RALEIGH — With remnants of Hurricane Ian expected to impact North Carolina in the coming days, Gov. Roy Cooper has declared a state of emergency.
“A State of Emergency is needed now so that farmers and those preparing for the storm can more quickly get ready for the heavy rain that is likely to fall in much of our state,” Cooper said in a press release. “North Carolinians should stay aware, keep a close eye on the forecast and prepare their emergency supplies.”
According to Cooper’s office, Executive Order 270: “waives the size and weight requirements for vehicles engaged in relief efforts before, during and after the severe weather, including power restoration and debris removal, as well as the transportation of goods like food, fuel, and medical supplies. The order also helps North Carolina’s agricultural sector by temporarily suspending weighing of vehicles used to transport livestock, poultry or crops ready to be harvested. The Council of State concurred with the waiver of transportation regulations in the order today.”
The order also puts into effect the state’s gasoline price-gouging law.
State Agricutlure Commissioner Steve Troxler issued a statement regarding Cooper’s order:
“As we have learned over the years of dealing with hurricanes and tropical storms bearing heavy rain, preparing for storms ahead of time can help limit damage. The waiving of some motor vehicle regulations related to agriculture help farmers get ready. At my recommendation and as allowed by state law, the Governor has directed the Department of Public Safety to temporarily suspend weighing vehicles used to transport livestock, poultry, feed and crops in the state.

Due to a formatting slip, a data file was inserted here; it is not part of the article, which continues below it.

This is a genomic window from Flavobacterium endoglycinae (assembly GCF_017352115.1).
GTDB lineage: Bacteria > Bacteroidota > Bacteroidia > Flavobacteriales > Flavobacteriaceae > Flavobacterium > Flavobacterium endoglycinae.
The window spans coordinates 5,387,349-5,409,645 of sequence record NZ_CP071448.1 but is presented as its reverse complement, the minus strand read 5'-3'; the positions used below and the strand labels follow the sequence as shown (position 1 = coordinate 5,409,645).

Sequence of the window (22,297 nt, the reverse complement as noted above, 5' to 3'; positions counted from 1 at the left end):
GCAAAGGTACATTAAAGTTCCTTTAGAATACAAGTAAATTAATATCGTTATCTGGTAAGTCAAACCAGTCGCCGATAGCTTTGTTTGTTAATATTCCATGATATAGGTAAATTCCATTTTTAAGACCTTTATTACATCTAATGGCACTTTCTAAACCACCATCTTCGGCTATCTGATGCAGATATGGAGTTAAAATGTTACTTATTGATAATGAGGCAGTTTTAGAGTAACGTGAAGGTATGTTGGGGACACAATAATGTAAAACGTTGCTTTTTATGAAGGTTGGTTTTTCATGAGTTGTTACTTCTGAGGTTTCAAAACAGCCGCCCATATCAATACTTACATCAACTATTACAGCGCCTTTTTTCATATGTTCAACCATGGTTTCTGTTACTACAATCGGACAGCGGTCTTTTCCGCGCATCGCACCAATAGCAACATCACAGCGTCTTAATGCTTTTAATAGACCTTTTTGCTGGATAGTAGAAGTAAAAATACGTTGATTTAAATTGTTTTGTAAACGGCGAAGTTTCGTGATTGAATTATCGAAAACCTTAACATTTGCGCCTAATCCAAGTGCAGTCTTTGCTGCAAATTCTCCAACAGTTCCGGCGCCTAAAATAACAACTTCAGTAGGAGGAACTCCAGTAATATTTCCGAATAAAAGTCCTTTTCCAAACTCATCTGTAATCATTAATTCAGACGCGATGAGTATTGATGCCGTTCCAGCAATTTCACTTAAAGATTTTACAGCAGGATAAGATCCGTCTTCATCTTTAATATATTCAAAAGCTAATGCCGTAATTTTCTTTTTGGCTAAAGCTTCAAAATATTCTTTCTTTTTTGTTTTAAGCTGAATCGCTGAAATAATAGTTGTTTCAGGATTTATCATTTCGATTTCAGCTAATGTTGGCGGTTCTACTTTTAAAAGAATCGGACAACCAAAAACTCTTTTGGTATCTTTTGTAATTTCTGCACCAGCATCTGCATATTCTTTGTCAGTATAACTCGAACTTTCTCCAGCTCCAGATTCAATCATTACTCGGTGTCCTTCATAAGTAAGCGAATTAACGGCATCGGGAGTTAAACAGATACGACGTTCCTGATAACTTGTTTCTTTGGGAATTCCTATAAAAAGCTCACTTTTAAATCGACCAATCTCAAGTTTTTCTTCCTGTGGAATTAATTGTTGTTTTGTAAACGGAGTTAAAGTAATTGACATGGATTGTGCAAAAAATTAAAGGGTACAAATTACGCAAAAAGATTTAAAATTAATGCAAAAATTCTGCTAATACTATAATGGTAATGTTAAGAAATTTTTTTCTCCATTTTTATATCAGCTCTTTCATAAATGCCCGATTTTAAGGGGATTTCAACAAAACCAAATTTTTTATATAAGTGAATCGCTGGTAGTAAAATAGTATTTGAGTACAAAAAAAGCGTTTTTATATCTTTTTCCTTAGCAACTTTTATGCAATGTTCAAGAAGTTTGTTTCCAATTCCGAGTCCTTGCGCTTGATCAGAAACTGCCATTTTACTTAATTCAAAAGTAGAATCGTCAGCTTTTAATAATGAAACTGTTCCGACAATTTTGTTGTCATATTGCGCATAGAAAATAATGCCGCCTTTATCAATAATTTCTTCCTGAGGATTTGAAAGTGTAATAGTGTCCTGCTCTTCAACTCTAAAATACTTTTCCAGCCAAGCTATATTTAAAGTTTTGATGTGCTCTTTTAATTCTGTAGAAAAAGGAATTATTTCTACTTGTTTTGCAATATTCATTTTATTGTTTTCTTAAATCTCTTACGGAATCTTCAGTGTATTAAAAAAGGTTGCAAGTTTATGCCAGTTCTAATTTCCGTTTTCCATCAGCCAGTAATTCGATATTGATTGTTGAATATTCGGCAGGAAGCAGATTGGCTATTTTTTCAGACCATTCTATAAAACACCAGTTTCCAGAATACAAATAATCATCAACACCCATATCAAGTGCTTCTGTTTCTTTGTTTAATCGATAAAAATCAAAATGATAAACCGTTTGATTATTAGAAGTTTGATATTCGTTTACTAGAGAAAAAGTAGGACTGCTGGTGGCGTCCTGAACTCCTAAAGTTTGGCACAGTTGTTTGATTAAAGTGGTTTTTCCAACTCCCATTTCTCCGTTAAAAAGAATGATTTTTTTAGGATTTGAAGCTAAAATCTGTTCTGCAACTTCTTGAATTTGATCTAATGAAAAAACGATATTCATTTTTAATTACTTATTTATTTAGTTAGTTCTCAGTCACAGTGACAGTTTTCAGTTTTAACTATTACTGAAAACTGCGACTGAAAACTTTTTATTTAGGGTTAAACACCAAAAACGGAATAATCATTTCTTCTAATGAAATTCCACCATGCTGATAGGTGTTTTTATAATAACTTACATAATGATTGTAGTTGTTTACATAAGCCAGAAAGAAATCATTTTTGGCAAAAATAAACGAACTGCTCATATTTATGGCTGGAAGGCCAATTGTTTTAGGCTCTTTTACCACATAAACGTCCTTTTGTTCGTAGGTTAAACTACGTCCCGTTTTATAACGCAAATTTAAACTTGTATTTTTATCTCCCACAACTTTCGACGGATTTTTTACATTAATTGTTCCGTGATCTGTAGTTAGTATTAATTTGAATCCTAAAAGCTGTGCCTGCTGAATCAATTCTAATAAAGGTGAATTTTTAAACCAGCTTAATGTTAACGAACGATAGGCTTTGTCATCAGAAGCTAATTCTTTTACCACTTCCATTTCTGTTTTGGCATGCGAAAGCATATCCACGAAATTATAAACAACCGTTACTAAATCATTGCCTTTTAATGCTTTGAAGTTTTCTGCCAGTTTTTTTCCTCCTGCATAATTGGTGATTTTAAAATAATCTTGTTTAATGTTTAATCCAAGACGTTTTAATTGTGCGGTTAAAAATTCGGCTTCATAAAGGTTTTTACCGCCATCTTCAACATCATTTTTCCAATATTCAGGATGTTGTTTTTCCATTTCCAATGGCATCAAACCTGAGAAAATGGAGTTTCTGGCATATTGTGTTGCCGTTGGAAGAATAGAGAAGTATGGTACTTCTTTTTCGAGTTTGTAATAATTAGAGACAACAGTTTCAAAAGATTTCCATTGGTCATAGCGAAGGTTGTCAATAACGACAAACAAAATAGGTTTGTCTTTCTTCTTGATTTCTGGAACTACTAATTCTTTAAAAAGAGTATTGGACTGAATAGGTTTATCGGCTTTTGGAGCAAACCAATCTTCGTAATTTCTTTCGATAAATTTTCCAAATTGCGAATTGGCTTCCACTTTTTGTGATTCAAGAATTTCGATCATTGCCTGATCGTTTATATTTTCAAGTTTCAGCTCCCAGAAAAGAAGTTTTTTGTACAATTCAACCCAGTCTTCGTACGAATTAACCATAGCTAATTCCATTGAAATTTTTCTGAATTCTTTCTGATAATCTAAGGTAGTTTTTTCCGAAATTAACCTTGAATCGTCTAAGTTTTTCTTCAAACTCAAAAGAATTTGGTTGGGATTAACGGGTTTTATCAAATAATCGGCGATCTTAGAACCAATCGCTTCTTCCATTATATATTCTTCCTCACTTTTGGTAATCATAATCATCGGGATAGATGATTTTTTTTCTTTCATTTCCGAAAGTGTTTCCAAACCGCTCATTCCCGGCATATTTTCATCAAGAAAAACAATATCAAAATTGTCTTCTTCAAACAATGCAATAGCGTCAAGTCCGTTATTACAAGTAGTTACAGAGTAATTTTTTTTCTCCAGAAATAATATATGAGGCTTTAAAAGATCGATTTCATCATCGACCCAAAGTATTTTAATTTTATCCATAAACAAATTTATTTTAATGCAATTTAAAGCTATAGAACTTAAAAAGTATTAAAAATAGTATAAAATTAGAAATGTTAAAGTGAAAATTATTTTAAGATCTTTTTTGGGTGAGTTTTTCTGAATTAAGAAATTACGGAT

“This Executive Order will allow our farmers the opportunity to harvest as much of their crops as they can before the storm hits. The order also will help ensure that livestock, poultry, crops and feed can be moved as necessary. The order also temporarily suspends the maximum hours of service for drivers.
“In addition to the waiving of motor vehicle regulations, the department is temporarily suspending health certificate requirements on livestock traveling through the state from areas in Hurricane Ian’s path.
“I urge everyone to prepare for this storm. Check your generators, fuel and emergency kits. We don’t know what impact this storm will have yet on our state. But we do know that preparation saves lives and protects property.”
Cooper has also “authorized the activation of about 80 members of the North Carolina National Guard to assist as needed.”
Hurricane Ian made landfall as a strong Category 4 storm on the Gulf Coast of Florida between Fort Myers and Port Charlotte earlier Wednesday afternoon.
The forecasted track from the National Hurricane Center, as of the 5 p.m. update, has Ian crossing the Florida peninsula and weakening to tropical storm as it re-enters the Atlantic Thursday afternoon.
Ian is expected to turn north-northwest and make a second landfall around Hilton Head Island by 2 p.m. Friday. The eye of the storm is forecast to enter North Carolina around Kings Mountain or Shelby on Saturday, reaching Boone by 2 p.m.
Current rainfall predictions show that most of North Carolina, including Richmond County, could see 4-6 inches. Areas along the coast from Brunswick County to the Pamlico River and around Roanoke Rapids, as well as along the Interstate-26 corridor from Hendersonville to Asheville, could receive up to 10 inches.
A chance of rain is expected in Richmond County from early Friday morning through Sunday night, according to the National Weather Service. There is at least a 15% chance of flash flooding, according to the National Hurricane Center.